When this study was conducted, most global COVID KAP studies were primarily quantitative studies designed to rapidly inform urgent policy decisions [11,12,13]. Many studies have focused on government responses including the dissemination of COVID-19 public messaging and policies such as public health recommendations; many other studies assessed people’s practices and perceptions regarding the government response and pandemic [14, 15]. While quantitative data provides a wide breadth of knowledge through quantifiable and generalizable insights, qualitative data provides a depth of understanding, and nuance that can help to better understand or explain quantitative findings [16]. Such data helps to understand complex behaviors, perceptions, and attitudes. Unfortunately, there is currently minimal qualitative data in the literature to inform such contextualization and understanding of the potential relationships between people’s practices and their knowledge and perspectives towards COVID-19 pandemic. Such insights are particularly important when considering the role of unique sociocultural differences in cross national studies. To address this gap, this mixed methods study was designed to compare both knowledge and perceptions of COVID-19 between adults in China and a matched cohort in the U.S. through an integration of quantitative and qualitative responses to provide insight into challenges these nations may face in coordinating pandemic response.

Methods

Overview

A convergent, mixed methods cross sectional online survey was distributed globally and promoted via snowball recruitment through social media and messaging platforms [16]. The survey examined perceptions about the COVID-19 pandemic. Detailed methods of survey design are described elsewhere [17]. Quantitative and qualitative analyses were conducted separately for Chinese and U.S. respondents [18], and findings compared to draw conclusion. This study was approved by the Penn State College of Medicine Institutional Review Board. All respondents provided implied consent to participate via selection of ‘yes’ to participating in research after reviewing the summary explanation of research. Only participants who select ‘yes’ may advance forward in the survey. Implied consent language, as well as survey question language were translated from original written English form by an IRB-compliant translator into Chinese.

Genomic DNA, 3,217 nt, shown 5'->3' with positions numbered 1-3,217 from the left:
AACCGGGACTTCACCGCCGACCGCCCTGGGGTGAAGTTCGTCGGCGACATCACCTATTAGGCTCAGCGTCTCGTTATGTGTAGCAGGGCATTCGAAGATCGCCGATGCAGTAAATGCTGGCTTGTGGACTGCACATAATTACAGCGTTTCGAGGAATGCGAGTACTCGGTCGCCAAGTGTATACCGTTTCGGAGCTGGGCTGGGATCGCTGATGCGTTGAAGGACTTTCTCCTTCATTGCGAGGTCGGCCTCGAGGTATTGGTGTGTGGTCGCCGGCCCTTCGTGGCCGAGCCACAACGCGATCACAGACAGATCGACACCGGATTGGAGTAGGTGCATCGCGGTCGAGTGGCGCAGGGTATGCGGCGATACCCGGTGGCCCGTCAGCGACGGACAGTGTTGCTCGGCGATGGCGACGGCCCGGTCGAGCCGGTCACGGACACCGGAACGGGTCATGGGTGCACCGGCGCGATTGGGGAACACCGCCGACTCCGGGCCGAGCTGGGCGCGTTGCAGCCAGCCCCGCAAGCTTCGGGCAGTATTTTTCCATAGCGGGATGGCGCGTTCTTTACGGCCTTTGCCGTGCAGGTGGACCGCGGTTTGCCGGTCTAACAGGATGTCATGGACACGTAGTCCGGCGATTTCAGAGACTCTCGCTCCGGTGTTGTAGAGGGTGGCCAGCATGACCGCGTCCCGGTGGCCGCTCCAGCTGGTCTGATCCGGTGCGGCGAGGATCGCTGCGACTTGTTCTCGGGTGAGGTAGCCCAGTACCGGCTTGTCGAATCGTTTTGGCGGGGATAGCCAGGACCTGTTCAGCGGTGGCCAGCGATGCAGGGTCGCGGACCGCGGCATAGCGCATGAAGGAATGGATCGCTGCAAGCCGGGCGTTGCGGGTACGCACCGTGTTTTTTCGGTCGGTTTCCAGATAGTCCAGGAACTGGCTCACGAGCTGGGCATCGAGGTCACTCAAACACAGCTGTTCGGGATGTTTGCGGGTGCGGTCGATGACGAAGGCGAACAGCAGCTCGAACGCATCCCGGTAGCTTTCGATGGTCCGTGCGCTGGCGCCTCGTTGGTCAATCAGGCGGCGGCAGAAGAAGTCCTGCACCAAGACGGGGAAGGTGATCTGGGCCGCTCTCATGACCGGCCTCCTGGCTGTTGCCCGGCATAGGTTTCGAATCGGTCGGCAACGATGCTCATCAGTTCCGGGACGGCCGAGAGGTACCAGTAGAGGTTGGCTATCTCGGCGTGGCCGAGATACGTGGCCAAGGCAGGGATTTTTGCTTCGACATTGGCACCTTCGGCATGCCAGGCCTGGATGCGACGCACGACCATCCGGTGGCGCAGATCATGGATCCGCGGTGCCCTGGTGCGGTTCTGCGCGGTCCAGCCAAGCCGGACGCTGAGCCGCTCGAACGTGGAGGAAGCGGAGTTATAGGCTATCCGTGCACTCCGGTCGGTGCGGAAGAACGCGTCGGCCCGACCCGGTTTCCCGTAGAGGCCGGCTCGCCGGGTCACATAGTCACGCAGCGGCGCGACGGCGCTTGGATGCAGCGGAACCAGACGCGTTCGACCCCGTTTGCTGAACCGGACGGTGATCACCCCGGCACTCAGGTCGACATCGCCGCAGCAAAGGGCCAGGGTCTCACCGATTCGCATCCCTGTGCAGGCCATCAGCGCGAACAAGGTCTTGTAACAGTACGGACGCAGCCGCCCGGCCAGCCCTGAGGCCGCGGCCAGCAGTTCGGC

Survey instrument

A U.S. research team designed the survey, which is provided in an additional file (see Additional file 1 Survey Instrument International), and pilot tested it in central Pennsylvania, described elsewhere [19]. In an effort to rapidly provide usable public health data to inform policy decisions during this medical crisis, we did not formally measure content validation, or formally measure survey reliability. Instead, we completed face and content validity testing using two rounds of cognitive interviewing procedures using the ‘think-aloud’ technique with 13 individuals, followed with pilot testing with a random sample of 1,000 potential participants [20, 21]. The refined survey was then completed by 5,948 individuals. Prior to translation, the survey was again refined based on results, optimized for knowledge discrimination and qualitative sensibility for a global audience. At each of these steps, survey results were evaluated by content experts, and modifications made to each iteration of the survey to optimize content. This iterative development also mirrored a test–retest strategy for confirming reliability; although we did not do that formally, hence, have no Cohen’s kappa for agreement, we can confirm that categorical responses were substantially similar between respondents to the iterative studies and the results of this study.

This process was completed in partnership with the College of Health Information and Management Executives (CHIME®), and included abbreviating the survey and translating it into 23 languages, including Simplified Chinese. An additional tabular data file shows both English and Chinese version of the survey for comparison (see Additional file 2 Chinese survey translation). Translation was completed by two persons fluent in both English and Mandarin. Their translation directive was not literal translation, but rather, interpretive translation to best capture the meaning of English expressions and concepts in the technical language and context of common usage of Mandarin. The final survey used for this project, therefore, had completed face and content validity with thousands of US respondents and culturally sensitive interpretive validation by Mandarin interpreters. The survey was distributed by snowball methods and was administrated online between April 9 and July 12, 2020. An additional movie file shows the survey promotion in Mandarin (see Additional file 3 Chinese survey promotion). Survey distribution was done using email, social media (including YouTube video platform), and press releases by Penn State and CHIME. Respondents provided their responses via an online survey platform, Surveyhero [22].